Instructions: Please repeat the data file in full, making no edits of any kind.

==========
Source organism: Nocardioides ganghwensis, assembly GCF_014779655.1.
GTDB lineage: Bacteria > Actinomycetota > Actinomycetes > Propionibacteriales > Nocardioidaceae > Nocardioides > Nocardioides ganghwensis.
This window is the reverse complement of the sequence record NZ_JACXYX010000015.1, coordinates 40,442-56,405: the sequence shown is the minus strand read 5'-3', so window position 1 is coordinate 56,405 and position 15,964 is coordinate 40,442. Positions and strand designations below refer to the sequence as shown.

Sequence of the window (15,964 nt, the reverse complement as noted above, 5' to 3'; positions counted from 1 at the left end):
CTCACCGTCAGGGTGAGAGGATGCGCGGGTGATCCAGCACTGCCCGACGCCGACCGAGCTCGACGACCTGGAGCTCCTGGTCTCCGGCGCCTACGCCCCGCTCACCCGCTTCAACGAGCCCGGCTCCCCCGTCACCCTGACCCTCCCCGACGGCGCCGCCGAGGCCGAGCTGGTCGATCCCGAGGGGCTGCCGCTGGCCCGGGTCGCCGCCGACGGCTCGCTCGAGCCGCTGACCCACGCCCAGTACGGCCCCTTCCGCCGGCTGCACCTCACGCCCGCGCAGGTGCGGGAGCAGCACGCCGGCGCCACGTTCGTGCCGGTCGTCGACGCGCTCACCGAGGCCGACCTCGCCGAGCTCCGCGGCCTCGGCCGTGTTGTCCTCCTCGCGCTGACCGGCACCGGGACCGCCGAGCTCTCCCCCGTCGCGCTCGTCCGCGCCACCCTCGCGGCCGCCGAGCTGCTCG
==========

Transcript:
Source organism: Nocardioides ganghwensis, assembly GCF_014779655.1.
GTDB lineage: Bacteria > Actinomycetota > Actinomycetes > Propionibacteriales > Nocardioidaceae > Nocardioides > Nocardioides ganghwensis.
This window is the reverse complement of the sequence record NZ_JACXYX010000015.1, coordinates 40,442-56,405: the sequence shown is the minus strand read 5'-3', so window position 1 is coordinate 56,405 and position 15,964 is coordinate 40,442. Positions and strand designations below refer to the sequence as shown.

Sequence of the window (15,964 nt, the reverse complement as noted above, 5' to 3'; positions counted from 1 at the left end):
CTCACCGTCAGGGTGAGAGGATGCGCGGGTGATCCAGCACTGCCCGACGCCGACCGAGCTCGACGACCTGGAGCTCCTGGTCTCCGGCGCCTACGCCCCGCTCACCCGCTTCAACGAGCCCGGCTCCCCCGTCACCCTGACCCTCCCCGACGGCGCCGCCGAGGCCGAGCTGGTCGATCCCGAGGGGCTGCCGCTGGCCCGGGTCGCCGCCGACGGCTCGCTCGAGCCGCTGACCCACGCCCAGTACGGCCCCTTCCGCCGGCTGCACCTCACGCCCGCGCAGGTGCGGGAGCAGCACGCCGGCGCCACGTTCGTGCCGGTCGTCGACGCGCTCACCGAGGCCGACCTCGCCGAGCTCCGCGGCCTCGGCCGTGTTGTCCTCCTCGCGCTGACCGGCACCGGGACCGCCGAGCTCTCCCCCGTCGCGCTCGTCCGCGCCACCCTCGCGGCCGCCGAGCTGCTCG